Today we are in the era of ‘Born in Asia’ innovation, with ideas and solutions being generated in this region with the ability to disrupt at a global scale.
Because Asia went mobile-first, mobile became the platform that underpinned innovations and new business models. These consumer preferences have created a generation of digital native, born-in-the-cloud businesses.
We had a chat with Michael Smith Jr., who recently joined Microsoft as the GM for Startups and digital native businesses in Asia Pacific. He brings extensive experience working with Startups across the region on their business strategies and technical architecture. Michael led a US$20M seed fund, the CTO of HOOQ, managed messaging products in ASEAN for Yahoo Emerging Markets and one of the first Sales Engineers at WebLogic which was acquired by BEA and later by Oracle.
1. Congratulations on your new role. Tell us three things about you.
I’ve lived in Asia since 1999 and have called Hong Kong, China, Thailand and Singapore home.
I think the opportunity to build things is a lot of fun.
I’m most proud of my investment in Homage – a Singaporean female founder that is building an amazing business, which is having real human impact. That’s pretty rare in the startup scene.
2. Why startups and digital natives?
If I were to draw a Venn diagram of the things I’ve been involved in, it’s either been venture capital, working with startups, or big tech companies that are servicing startups. Startups exist at the center, and I’ve been around them just doing different things for decades now.
I’m thrilled to have been one of the first to work with some very successful startups. Very early in my career, I was involved in what I call an “early enterprise” startup called WebLogic, which was bought by BEA Systems. It was a big acquisition in our space, and it was later bought over by Oracle. I’m also most excited about being on the team that started a seed fund in Singapore called SeedPlus, which has made investments in some amazing startups across the region.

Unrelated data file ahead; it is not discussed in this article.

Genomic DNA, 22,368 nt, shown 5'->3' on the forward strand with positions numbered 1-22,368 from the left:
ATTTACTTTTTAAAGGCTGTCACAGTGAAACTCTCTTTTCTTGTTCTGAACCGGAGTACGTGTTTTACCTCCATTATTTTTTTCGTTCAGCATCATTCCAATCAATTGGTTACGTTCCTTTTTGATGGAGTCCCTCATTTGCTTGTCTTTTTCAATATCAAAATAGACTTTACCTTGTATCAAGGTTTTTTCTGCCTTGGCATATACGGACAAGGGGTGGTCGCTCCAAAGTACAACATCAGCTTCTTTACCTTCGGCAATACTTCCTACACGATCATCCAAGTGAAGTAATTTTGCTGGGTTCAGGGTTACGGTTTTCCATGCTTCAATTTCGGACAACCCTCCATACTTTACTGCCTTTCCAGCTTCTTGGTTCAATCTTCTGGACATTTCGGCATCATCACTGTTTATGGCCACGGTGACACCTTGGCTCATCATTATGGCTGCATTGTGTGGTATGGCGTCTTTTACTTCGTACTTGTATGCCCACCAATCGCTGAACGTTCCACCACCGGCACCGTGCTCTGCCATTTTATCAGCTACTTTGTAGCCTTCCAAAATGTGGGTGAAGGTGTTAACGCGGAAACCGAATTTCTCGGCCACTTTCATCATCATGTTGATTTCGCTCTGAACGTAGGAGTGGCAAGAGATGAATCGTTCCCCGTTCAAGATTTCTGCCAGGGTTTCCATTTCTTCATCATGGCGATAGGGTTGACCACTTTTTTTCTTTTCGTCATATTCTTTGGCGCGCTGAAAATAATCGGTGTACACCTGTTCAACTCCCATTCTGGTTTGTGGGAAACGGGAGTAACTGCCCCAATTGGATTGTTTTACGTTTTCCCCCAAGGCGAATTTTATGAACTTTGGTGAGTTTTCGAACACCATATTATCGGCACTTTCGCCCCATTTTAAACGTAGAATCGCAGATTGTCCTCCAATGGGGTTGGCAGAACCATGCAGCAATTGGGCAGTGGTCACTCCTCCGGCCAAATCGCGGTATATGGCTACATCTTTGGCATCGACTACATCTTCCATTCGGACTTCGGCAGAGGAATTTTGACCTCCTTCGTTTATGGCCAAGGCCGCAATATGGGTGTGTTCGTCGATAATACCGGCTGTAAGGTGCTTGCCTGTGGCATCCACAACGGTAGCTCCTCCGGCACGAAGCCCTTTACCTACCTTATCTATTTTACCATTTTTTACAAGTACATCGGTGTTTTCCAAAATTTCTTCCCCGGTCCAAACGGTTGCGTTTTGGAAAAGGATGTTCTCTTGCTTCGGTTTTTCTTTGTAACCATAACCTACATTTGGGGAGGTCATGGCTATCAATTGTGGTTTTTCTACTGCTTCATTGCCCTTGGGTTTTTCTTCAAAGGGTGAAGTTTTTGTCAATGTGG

3. How are digital native businesses different from other businesses?
I think there are a couple of reasons why startups are different. They have a very quick gestation period as compared to a normal SMB (small-to-medium business) or enterprise business. Startups tend to go from ground zero to building something very quickly.
Since I come from the startup space, I’m equipped to talk to them about what they’re going through – whether it’s tech, business, funding or employment issues.
4. Which one has it tougher, startups or enterprise businesses?
Established companies tend to have older tech and have a hard time staying current. Anybody who’s been in this region and has used banking apps probably gets what I mean. If you’ve used an app from a fresh-faced fintech startup over the last two or three years, you’ve probably seen noticeable differences between that and your banking app. Is that because they have a legacy tech system, or because they think differently? I think legacy companies are less likely to want to blow something up and completely start over.
On the other hand, startups have a clean slate and are starting fresh from day one. This is the foundational principle that enables them to do some things differently. What they might lack is the entrenched market share, capital or old-world relationships that allow them to be successful.
5. Why do you think Microsoft is the natural partner for start-ups and digital native businesses?
All of us have grown up with Microsoft technology pretty much our entire lives and people are still using an enormous amount of Microsoft productivity software. Microsoft under CEO Satya Nadella is no longer a Windows company but a technology company. We have acquired amazing assets like GitHub and LinkedIn. If you pair these platforms with our productivity software and capabilities on Azure, you realize everything a startup might need is there for you.
Using Office, Teams, and Azure, coupled with Microsoft’s enterprise or market capabilities in specific sectors such as fintech, B2B, or gaming has the potential to create a remarkable offering. Topped with the Microsoft for Startups program reboot – Microsoft now has a very compelling offer for startups.
Then there is the ecosystem beyond all the tech offerings where working with Microsoft a startup can expand to other markets, industries, or segments.
Beyond our cloud services, Microsoft can offer startups unique go-to-market capabilities and all the tools required to reach their consumer or business customers. This allows us to bring our expertise and our product offerings to specific startup segments like fintech, B2B, gaming, augmented reality and health where Microsoft has plenty of experience. In these specific areas, we can help startups apart from just the usage of the technology stack.